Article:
COLUMBIA, S.C. (WACH, AP) -- All of South Carolina remains in a moderate drought despite heavy rains in some areas over the past 9 days.
The South Carolina's Drought Response Committee agreed to maintain the moderate status for most of the state while upgrading the Upstate to the second stage of drought. Most of the Midlands stayed the same, but Newberry, Fairfield and Saluda Counties were upgraded from incipient to moderate Thursday.
State Climatologist Hope State Climatologist Hope Mizzell noted during the past 9 days, parts of Richland County got as much as nine inches of rain and most areas of the state saw about an inch. Columbia-Owens Airport received more than 9.33 inches of rain over a seven day period while one storm produced a near 50 year event for the Univeristy of South Carolina rain gauge.
Rainfall in the Greenville area is now about normal for the year while the Columbia area is about 3.5 inches below normal for the year. In Charleston, however, the shortage is more than 8 inches. Marion and Horry Counties were the only two areas whose drought status was decreased. Both counties had previously been listed in a severe drought.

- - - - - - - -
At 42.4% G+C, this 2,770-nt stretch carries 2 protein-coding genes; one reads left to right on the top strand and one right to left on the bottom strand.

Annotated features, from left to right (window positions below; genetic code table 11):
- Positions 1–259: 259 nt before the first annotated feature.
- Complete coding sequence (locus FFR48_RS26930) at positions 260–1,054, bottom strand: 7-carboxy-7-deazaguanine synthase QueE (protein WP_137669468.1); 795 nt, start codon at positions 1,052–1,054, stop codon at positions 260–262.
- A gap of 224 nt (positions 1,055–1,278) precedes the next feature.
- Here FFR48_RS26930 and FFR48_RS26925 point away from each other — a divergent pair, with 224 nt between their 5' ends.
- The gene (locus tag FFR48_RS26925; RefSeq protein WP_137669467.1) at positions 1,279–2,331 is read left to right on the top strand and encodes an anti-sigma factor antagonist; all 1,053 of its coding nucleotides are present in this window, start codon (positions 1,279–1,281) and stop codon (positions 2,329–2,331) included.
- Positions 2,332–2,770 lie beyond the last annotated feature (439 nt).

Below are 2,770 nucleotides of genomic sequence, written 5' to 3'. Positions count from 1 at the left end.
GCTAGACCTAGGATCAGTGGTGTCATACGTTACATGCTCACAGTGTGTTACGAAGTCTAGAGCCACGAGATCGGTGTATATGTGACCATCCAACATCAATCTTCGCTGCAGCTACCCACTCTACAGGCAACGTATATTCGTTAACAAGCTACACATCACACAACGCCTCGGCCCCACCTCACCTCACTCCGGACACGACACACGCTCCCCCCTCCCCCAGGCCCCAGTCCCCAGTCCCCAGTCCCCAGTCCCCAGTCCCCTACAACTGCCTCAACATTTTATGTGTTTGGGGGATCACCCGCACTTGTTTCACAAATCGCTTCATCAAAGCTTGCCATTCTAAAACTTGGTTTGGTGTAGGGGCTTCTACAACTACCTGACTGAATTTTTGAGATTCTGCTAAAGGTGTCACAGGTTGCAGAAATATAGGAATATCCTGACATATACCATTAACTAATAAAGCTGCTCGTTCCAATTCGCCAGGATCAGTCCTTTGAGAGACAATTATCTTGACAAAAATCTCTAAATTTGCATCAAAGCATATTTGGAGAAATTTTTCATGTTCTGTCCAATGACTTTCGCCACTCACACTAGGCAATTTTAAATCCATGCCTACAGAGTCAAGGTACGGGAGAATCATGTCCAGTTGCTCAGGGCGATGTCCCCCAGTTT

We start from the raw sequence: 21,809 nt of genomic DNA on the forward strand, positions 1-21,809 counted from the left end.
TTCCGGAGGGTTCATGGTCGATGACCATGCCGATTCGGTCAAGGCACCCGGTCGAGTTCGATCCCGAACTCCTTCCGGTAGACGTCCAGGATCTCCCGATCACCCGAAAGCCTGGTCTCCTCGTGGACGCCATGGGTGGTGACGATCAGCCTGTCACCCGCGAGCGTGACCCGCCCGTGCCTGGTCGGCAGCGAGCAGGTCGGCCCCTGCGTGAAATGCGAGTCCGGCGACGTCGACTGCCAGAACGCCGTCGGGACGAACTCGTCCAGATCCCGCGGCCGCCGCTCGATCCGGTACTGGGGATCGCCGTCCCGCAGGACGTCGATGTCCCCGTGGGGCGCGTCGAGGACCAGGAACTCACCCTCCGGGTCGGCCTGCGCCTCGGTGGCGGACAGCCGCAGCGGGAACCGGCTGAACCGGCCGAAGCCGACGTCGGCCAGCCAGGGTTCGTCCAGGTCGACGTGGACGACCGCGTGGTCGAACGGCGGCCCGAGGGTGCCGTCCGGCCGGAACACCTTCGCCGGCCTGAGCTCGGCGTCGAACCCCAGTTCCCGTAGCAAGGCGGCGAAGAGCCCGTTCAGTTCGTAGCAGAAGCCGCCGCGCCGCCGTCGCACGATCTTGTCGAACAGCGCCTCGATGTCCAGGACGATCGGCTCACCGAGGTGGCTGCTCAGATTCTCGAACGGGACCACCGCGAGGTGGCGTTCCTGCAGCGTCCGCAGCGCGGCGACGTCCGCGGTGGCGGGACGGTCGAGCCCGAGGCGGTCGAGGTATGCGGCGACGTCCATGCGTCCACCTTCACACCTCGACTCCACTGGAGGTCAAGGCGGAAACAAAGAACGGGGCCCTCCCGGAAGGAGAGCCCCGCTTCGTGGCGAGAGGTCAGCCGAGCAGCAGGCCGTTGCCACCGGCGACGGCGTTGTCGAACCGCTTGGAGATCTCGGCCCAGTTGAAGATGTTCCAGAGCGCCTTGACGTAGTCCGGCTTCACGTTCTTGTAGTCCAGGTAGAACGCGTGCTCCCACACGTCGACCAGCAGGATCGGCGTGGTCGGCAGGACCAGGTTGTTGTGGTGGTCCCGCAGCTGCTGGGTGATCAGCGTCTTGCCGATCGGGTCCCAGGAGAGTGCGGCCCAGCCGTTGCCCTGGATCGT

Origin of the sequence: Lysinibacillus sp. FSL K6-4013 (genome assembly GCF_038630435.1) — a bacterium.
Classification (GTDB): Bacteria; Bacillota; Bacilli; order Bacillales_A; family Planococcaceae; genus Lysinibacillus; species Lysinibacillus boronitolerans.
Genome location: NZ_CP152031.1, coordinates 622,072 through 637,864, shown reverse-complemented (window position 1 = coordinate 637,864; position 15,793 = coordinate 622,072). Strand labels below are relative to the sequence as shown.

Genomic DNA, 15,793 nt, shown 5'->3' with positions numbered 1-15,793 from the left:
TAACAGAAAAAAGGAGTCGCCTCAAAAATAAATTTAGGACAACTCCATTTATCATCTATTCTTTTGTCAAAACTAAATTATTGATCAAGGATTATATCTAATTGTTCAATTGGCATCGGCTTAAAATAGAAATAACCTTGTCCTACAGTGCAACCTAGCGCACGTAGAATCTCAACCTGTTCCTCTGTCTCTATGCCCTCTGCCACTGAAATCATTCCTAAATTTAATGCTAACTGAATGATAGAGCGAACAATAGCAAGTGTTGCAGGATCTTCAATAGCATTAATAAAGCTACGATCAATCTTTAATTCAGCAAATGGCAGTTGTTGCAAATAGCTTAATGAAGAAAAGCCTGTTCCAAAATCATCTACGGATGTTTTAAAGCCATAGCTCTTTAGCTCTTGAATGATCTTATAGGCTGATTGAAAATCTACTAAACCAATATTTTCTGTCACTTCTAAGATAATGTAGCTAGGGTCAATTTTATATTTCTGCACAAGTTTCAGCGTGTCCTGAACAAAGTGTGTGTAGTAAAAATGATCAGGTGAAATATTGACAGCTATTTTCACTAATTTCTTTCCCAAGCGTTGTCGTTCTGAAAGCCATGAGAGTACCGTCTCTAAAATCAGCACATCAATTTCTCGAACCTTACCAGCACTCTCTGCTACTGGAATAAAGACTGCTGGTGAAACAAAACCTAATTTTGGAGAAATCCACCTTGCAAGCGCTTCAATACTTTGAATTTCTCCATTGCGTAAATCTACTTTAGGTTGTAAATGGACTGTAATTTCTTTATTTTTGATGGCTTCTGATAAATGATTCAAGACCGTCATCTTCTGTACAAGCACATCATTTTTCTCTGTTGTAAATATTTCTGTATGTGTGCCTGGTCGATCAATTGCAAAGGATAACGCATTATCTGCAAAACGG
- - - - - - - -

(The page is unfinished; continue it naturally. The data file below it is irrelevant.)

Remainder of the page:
Little rain is expected in the next 10 days. The longterm outlook is not favorable due to the La Nina pattern, which traditionally equates to a warmer, drier pattern for the state.Related Stories... Weekend rains cause flooding and power outages South Carolina in moderate drought Drought, high demand makes hay hard to find
Committee members considered a two-level jump to severe in some counties earlier this month, but decided to monitor the situation instead. In a phone conversation earlier this week with Justin Kier, Mizzell noted that while some areas received large amounts of rainfall other basins around the state did not.
Duke Energy officials predict a long term drought could continue at least through the fall and possibly the winter. Lake Marion and Lake Moultrie benefitted from recent rain as water levels were dangerously close to the 2007 drought. Local farmers and foresters are closely monitoring the situation for details.
The committee plans to meet again in three weeks. Members said the drought status in some areas, particularly the central Savannah River Valley, could be raised to severe if there is no relief.
You can always get the latest forecast on our SkyWACH Weather Page.
(The Associated Press contributed to this report.)